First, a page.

President Donald Trump, who said last month that he would take responsibility for shutting the government down if Congress refused to appropriate $5.7 billion for his border wall, proposed what he described as a compromise over the weekend. But he continued to insist on the wall. Democrats rejected the proposal immediately.
The president did not mention the more than 800,000 federal workers affected by the impasse, let alone the effects it has had on counterterrorism, counterintelligence, and drug-trafficking and cybersecurity operations by the FBI—an agency for which he has little affection. In the two and a half years since the bureau launched its counterintelligence investigation into potential coordination between members of Trump’s campaign and Russia, the president has chided the FBI in dozens of tweets, rallies, and interviews. The withering morale and possibility of having to work without pay has made it difficult to recruit new agents, current and former agents have told me.
Read: The Republican Party turns against the FBI
The thousands of FBI agents and other federal employees whose unfettered work is imperative for national security have received “no assurances” about when their next paycheck will come or when they will be reimbursed for travel expenses—including overseas trips crucial to operations, one agent told me. The agent, who works in a particularly sensitive counterterrorism unit, was recently asked to travel to Africa out of his own pocket should his counterparts there need assistance.
Another agent told me that “funding for all day-to-day operations is gone. There is no rainy-day fund of cash sitting somewhere.” He wryly added that he and his colleagues are “getting about as much [information] as you are hearing from press office—very little and very late.”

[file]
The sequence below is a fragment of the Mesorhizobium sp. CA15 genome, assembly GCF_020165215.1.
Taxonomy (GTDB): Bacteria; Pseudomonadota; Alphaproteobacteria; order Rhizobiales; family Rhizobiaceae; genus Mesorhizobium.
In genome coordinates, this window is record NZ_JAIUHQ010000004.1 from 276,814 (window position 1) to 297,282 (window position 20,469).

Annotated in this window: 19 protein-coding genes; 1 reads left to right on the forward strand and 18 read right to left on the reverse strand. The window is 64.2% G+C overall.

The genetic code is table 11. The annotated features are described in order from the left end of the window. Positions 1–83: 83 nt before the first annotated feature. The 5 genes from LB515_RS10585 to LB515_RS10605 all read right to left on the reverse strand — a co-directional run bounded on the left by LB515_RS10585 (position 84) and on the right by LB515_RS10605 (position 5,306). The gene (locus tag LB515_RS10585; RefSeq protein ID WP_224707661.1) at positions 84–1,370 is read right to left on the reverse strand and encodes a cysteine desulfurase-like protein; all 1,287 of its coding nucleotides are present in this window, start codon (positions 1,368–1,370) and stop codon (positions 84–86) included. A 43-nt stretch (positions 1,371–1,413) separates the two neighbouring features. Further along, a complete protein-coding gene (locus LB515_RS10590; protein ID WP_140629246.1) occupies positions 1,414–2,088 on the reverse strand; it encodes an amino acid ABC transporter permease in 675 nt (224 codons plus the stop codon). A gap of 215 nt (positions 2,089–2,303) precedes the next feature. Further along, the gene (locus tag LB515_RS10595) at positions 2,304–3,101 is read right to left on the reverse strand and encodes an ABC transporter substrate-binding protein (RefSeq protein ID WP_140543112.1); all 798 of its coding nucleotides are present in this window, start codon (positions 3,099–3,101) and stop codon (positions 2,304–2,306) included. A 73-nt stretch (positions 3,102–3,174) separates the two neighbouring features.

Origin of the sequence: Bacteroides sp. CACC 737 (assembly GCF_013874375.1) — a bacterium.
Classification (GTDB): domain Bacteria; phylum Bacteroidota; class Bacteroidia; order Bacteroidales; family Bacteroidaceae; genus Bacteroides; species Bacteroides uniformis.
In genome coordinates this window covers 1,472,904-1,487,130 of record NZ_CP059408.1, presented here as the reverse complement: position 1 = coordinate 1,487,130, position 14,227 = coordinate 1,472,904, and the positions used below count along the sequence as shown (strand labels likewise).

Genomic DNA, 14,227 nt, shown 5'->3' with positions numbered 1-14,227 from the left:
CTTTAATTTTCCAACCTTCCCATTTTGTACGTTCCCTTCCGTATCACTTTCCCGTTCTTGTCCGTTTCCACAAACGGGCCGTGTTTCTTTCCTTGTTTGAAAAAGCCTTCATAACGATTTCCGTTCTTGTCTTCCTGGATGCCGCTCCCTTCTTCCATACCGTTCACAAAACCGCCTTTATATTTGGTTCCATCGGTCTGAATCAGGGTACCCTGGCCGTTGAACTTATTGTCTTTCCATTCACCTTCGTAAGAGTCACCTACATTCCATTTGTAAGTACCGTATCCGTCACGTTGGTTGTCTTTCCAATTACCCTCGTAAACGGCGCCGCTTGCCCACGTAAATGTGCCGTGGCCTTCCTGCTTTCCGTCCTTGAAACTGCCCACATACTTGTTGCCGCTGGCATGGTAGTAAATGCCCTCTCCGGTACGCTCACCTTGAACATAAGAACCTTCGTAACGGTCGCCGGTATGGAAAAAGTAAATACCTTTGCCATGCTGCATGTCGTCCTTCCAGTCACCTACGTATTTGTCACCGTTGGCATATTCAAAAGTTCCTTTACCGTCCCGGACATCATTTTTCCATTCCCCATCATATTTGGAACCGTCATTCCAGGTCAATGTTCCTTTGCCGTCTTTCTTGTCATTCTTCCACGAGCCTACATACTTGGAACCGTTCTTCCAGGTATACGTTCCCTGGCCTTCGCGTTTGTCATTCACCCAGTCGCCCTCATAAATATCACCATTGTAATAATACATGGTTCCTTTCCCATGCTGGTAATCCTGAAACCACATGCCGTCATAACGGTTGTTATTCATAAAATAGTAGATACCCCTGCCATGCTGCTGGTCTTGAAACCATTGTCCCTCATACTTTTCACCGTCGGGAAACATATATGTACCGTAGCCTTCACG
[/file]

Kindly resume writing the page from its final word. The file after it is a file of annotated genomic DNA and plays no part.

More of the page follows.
An FBI spokesperson would not elaborate on the funding mechanisms available for daily operations. But she said that FBI agents and support personnel in field offices are excepted from furlough, meaning they are allowed to come to work but still won’t be paid. “FBI operations are directed towards national security and violations of federal law, and must be able to continue during a lapse in appropriations,” the spokesperson said.
Despite their best efforts to proceed with business as usual, however, agents say their investigations are being put on hold by forces out of their control, such as a lack of funds from U.S. attorneys’ offices to issue grand-jury subpoenas. “Operationally, I requested a subpoena from the U.S. attorney’s office yesterday and was told it may take a while because their legal assistants are furloughed,” one agent said. “Depending on how long the shutdown lasts, it could be several weeks before my subpoena is issued.”
The federal judiciary is running out of money, too—the Administrative Office of the U.S. Courts said in a statement on Tuesday that the federal courts can sustain funded operations through January 31, 2019 through an extension made possible by moving funds around. Courts will continue to conduct criminal trials, but some federal courts have had to issue orders “suspending or postponing civil cases in which the government is a party,” according to the statement. A federal judge in Illinois said on Tuesday that the court may run out of money to pay jurors and employees if the shutdown continues past February 8.